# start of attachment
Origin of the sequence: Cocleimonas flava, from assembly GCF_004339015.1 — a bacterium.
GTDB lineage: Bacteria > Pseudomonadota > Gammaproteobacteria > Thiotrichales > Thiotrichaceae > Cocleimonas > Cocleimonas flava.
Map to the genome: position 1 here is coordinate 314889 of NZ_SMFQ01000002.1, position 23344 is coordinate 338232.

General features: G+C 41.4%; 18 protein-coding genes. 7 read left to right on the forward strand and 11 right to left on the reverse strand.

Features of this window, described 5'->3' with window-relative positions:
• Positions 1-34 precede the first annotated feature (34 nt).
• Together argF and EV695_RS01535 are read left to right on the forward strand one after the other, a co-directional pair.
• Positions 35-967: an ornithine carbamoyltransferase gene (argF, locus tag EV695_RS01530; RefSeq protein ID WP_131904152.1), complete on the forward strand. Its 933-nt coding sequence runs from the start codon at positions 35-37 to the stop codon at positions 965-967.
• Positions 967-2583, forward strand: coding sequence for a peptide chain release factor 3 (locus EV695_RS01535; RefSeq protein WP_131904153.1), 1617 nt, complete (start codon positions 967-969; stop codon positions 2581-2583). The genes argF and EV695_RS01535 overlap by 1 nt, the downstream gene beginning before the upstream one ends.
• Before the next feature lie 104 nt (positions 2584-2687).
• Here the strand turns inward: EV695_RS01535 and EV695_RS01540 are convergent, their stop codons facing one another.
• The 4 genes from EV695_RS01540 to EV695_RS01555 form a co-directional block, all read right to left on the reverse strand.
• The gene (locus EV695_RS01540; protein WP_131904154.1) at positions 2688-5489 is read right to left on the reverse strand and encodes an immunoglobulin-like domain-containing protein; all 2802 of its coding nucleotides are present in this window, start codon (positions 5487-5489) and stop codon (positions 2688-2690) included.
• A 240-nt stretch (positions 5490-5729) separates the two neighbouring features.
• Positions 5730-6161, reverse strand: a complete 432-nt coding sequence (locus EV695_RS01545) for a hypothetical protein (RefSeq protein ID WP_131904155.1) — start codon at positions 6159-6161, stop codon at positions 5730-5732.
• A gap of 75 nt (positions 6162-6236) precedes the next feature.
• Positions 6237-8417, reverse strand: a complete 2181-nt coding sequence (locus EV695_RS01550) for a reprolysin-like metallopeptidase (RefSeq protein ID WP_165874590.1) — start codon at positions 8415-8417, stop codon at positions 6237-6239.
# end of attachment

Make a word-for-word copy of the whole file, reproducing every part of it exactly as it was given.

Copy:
Origin of the sequence: Cocleimonas flava, from assembly GCF_004339015.1 — a bacterium.
GTDB lineage: Bacteria > Pseudomonadota > Gammaproteobacteria > Thiotrichales > Thiotrichaceae > Cocleimonas > Cocleimonas flava.
Map to the genome: position 1 here is coordinate 314889 of NZ_SMFQ01000002.1, position 23344 is coordinate 338232.

General features: G+C 41.4%; 18 protein-coding genes. 7 read left to right on the forward strand and 11 right to left on the reverse strand.

Features of this window, described 5'->3' with window-relative positions:
• Positions 1-34 precede the first annotated feature (34 nt).
• Together argF and EV695_RS01535 are read left to right on the forward strand one after the other, a co-directional pair.
• Positions 35-967: an ornithine carbamoyltransferase gene (argF, locus tag EV695_RS01530; RefSeq protein ID WP_131904152.1), complete on the forward strand. Its 933-nt coding sequence runs from the start codon at positions 35-37 to the stop codon at positions 965-967.
• Positions 967-2583, forward strand: coding sequence for a peptide chain release factor 3 (locus EV695_RS01535; RefSeq protein WP_131904153.1), 1617 nt, complete (start codon positions 967-969; stop codon positions 2581-2583). The genes argF and EV695_RS01535 overlap by 1 nt, the downstream gene beginning before the upstream one ends.
• Before the next feature lie 104 nt (positions 2584-2687).
• Here the strand turns inward: EV695_RS01535 and EV695_RS01540 are convergent, their stop codons facing one another.
• The 4 genes from EV695_RS01540 to EV695_RS01555 form a co-directional block, all read right to left on the reverse strand.
• The gene (locus EV695_RS01540; protein WP_131904154.1) at positions 2688-5489 is read right to left on the reverse strand and encodes an immunoglobulin-like domain-containing protein; all 2802 of its coding nucleotides are present in this window, start codon (positions 5487-5489) and stop codon (positions 2688-2690) included.
• A 240-nt stretch (positions 5490-5729) separates the two neighbouring features.
• Positions 5730-6161, reverse strand: a complete 432-nt coding sequence (locus EV695_RS01545) for a hypothetical protein (RefSeq protein ID WP_131904155.1) — start codon at positions 6159-6161, stop codon at positions 5730-5732.
• A gap of 75 nt (positions 6162-6236) precedes the next feature.
• Positions 6237-8417, reverse strand: a complete 2181-nt coding sequence (locus EV695_RS01550) for a reprolysin-like metallopeptidase (RefSeq protein ID WP_165874590.1) — start codon at positions 8415-8417, stop codon at positions 6237-6239.